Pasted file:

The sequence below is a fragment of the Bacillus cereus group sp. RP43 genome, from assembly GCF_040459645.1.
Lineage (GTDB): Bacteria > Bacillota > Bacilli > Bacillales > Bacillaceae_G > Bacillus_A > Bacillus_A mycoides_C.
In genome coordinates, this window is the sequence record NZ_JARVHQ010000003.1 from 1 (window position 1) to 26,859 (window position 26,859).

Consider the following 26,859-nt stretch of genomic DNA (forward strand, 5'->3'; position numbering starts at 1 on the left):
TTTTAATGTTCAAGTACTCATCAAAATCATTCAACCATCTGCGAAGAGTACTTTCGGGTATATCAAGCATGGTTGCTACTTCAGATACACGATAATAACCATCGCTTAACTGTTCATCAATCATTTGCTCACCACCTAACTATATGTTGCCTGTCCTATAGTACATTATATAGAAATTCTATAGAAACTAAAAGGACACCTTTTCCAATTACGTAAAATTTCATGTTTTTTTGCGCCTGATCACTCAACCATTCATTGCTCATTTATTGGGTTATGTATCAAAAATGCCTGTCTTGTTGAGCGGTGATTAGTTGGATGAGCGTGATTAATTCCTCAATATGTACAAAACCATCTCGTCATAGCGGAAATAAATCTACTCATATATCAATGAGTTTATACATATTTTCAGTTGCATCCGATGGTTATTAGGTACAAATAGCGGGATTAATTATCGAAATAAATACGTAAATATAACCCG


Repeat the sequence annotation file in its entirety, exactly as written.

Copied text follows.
The sequence below is a fragment of the Bacillus cereus group sp. RP43 genome, from assembly GCF_040459645.1.
Lineage (GTDB): Bacteria > Bacillota > Bacilli > Bacillales > Bacillaceae_G > Bacillus_A > Bacillus_A mycoides_C.
In genome coordinates, this window is the sequence record NZ_JARVHQ010000003.1 from 1 (window position 1) to 26,859 (window position 26,859).

Consider the following 26,859-nt stretch of genomic DNA (forward strand, 5'->3'; position numbering starts at 1 on the left):
TTTTAATGTTCAAGTACTCATCAAAATCATTCAACCATCTGCGAAGAGTACTTTCGGGTATATCAAGCATGGTTGCTACTTCAGATACACGATAATAACCATCGCTTAACTGTTCATCAATCATTTGCTCACCACCTAACTATATGTTGCCTGTCCTATAGTACATTATATAGAAATTCTATAGAAACTAAAAGGACACCTTTTCCAATTACGTAAAATTTCATGTTTTTTTGCGCCTGATCACTCAACCATTCATTGCTCATTTATTGGGTTATGTATCAAAAATGCCTGTCTTGTTGAGCGGTGATTAGTTGGATGAGCGTGATTAATTCCTCAATATGTACAAAACCATCTCGTCATAGCGGAAATAAATCTACTCATATATCAATGAGTTTATACATATTTTCAGTTGCATCCGATGGTTATTAGGTACAAATAGCGGGATTAATTATCGAAATAAATACGTAAATATAACCCG